In recent years the use of film and video by British artists has come to widespread public attention. Jeremy Deller, Douglas Gordon, Steve McQueen and Gillian Wearing all won the Turner Prize (in 2004, 1996, 1999 and 1997 respectively) for work made on video. This fin-de-siècle explosion of activity represents the culmination of a long history of work by less well-known artists and experimental filmmakers.
Ever since the invention of film in the 1890s, artists have been attracted to the possibilities of working with moving images, whether in pursuit of visual poetry, the exploration of the art form's technical challenges, the hope of political impact or the desire to reinvigorate such time-honoured subjects as portraiture and landscape. Their work represents an alternative history to that of commercial cinema in Britain – a tradition that has been only intermittently written about until now.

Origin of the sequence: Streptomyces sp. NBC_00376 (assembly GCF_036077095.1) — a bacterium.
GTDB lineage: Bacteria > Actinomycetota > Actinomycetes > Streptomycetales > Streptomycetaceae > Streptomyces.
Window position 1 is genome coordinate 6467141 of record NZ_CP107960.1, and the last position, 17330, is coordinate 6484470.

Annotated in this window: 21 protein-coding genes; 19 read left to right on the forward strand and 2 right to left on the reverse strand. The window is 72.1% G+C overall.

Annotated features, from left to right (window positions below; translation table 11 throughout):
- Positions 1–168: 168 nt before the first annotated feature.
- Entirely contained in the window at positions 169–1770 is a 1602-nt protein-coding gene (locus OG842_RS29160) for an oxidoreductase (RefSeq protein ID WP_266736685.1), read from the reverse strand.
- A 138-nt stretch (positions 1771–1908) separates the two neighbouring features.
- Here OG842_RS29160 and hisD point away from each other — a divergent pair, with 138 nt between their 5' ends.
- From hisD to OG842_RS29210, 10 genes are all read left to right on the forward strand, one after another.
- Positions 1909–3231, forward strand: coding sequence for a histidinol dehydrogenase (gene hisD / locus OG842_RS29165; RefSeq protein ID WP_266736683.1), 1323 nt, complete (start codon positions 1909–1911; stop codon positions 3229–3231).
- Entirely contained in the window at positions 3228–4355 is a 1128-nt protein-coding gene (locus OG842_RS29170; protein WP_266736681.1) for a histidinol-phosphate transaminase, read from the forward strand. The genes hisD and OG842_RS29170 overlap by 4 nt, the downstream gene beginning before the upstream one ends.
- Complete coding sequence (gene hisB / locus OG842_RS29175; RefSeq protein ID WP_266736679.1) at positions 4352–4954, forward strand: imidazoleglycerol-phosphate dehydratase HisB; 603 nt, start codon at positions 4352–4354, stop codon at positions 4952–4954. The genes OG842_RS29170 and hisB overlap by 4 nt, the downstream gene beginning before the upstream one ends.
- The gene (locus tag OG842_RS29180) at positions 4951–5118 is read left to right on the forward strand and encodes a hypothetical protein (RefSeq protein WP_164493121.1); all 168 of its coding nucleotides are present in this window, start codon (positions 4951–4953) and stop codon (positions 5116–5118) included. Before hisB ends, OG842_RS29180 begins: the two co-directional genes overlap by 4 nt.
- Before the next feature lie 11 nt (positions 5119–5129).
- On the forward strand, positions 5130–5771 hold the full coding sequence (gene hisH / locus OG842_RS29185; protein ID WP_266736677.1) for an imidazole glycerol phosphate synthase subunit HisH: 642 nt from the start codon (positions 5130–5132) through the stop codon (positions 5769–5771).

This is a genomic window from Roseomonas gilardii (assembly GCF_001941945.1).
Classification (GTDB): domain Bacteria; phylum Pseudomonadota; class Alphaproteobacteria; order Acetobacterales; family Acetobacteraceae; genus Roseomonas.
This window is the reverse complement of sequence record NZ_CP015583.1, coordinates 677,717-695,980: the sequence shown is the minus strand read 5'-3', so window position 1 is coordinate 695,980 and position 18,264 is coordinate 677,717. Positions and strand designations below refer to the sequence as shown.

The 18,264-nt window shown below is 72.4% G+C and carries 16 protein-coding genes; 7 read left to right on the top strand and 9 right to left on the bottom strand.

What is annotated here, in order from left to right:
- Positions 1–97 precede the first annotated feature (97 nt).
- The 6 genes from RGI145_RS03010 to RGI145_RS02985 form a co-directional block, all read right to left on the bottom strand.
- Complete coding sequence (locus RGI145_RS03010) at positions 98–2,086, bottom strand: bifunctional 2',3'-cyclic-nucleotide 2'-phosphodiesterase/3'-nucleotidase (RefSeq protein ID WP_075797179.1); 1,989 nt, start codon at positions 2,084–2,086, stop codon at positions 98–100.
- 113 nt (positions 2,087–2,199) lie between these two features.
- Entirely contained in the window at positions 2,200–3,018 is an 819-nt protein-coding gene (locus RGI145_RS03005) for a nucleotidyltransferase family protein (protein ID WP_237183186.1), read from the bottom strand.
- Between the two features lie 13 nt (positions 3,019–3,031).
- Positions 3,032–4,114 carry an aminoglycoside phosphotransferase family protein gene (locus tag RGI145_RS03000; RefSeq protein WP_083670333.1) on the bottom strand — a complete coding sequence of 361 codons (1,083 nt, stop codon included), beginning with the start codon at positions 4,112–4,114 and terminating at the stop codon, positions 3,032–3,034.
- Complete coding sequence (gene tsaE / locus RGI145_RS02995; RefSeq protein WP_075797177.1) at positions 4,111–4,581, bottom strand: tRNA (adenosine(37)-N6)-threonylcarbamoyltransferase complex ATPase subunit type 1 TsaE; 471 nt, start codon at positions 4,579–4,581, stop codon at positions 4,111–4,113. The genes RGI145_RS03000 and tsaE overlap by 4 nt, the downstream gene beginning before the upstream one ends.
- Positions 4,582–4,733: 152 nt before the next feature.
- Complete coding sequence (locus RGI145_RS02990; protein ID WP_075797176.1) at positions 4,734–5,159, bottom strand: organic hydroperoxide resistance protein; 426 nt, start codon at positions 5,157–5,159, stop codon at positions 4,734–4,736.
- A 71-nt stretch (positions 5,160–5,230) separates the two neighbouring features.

This major new book is the first comprehensive history of artists' film and video in Britain. Structured in two parts ('Institutions' and 'Artists and Movements'), it considers the work of some 300 artists. Written by the leading authority in the field, A History of Artists' Film and Video in Britain, brings to light the range and diversity of British artists' work in these mediums as well as the artist-run organisations that have supported the art form's development. In so doing it greatly enlarges the scope of any understanding of 'British cinema' and demonstrates the crucial importance of the moving image to British art history.
|Publisher(s)||Palgrave Macmillan , BFI Publishing|
|Original publication date||01/04/2006|
|Number of pages||320|